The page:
And at the end of it all, the only question we did to each other was: When is our next team retreat?
Even though Publer was founded over 5 years ago, this was the first team retreat we organized.
A team retreat is a wonderful investment that intends on boosting the fun, trust, and friendship between everyone. Whether you’re keen to explore new places with a group of people, get recharged for the next season, or simply take some inspiring days off – a team retreat ought to give you that kind of mindfulness.
It is a bonding experience that stays documented forever.
It all starts with getting hyped
It’s all about a healthy process called ‘retreat teasing’. The team members go out a lot before starting the trip. They highlight bits of information they’ve heard or read, give advice about the right clothes to wear, get to know each other (so they know better who they’re sharing a room with), etc.
What defines a team retreat success
Human rapport! Teams have almost every type of person:
- The funny guy who’s easy-going and always brings up amazing discussion topics-
- The new girl who’s admirably curious and straight-forward
- The ones who wake up at 5 AM to meditate alone
- The one who sneaks to his laptop, and never lets customers wait for too long
A team retreat starts with a purpose
The purpose consists of having a lot of fun and building new relationships that last for a long time.
It must have tasks
In our case, we understood our tasks organically. Some of the team members helped the others walk in tight, dangerous, and rough hills by putting their hands together and calmly giving advice.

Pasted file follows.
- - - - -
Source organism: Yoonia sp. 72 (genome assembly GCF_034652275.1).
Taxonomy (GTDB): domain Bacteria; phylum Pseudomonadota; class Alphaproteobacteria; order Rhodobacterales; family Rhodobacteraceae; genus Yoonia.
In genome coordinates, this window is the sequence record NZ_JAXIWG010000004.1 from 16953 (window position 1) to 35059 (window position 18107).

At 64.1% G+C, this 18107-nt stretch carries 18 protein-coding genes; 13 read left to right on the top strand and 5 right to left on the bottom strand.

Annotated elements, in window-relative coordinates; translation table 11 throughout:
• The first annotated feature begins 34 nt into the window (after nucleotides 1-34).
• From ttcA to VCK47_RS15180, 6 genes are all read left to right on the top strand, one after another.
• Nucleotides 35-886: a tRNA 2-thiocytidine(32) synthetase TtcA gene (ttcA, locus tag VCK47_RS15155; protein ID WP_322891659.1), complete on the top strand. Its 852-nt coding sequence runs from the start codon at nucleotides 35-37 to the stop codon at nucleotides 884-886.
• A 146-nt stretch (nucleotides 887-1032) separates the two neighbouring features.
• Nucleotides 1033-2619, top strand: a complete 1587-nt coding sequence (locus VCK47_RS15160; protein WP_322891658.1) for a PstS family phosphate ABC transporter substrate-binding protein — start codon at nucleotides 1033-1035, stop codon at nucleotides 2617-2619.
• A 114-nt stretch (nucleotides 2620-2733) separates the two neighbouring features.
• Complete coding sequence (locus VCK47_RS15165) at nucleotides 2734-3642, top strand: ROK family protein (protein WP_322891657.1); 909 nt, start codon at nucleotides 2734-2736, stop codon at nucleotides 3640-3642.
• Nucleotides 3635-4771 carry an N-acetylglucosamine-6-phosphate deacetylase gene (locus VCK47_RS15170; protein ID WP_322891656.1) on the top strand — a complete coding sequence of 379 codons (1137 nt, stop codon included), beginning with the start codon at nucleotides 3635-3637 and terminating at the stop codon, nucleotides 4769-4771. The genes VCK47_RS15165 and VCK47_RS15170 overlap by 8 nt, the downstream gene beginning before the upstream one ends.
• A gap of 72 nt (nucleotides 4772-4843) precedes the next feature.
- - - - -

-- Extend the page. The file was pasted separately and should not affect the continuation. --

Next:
A part of the team collected enough woods around the village to stay warm during the night while we played challenging games that would end up revealing everyone’s real character. In the end, you’re a simple citizen who’s being blamed by the mafia that you’re actually the policeman.
Some of the team members would wake up early to prepare meals for the 7-hour hike – and organizing them into respective bags. PS: It took us 9 hours.
A team member is a partner that sails through the challenges with you even if you’re 1800 meters above the land. That’s right. The highest peak of Valbona to Theth trail was 1800m and we made it!
Once we arrived on top, there was a mix of emotions that collapsed, and that would show a whole new side of the team. There were happy faces from people who were enjoying the fact that they actually finished the long and extra tiring climbing. Meanwhile, some others were taking tons of photographs and creating memories. On the other side, there were the emotional ones who started crying after they saw numerous horses loaded with heavy bags from other groups of tourists. Like, 100 kg each. That’s not fair!
Here’s a list of steps that you must consider once you decide to organize a team retreat:
Decide the length of the trip and location
After mentioning the team retreat all year long, we finally decided.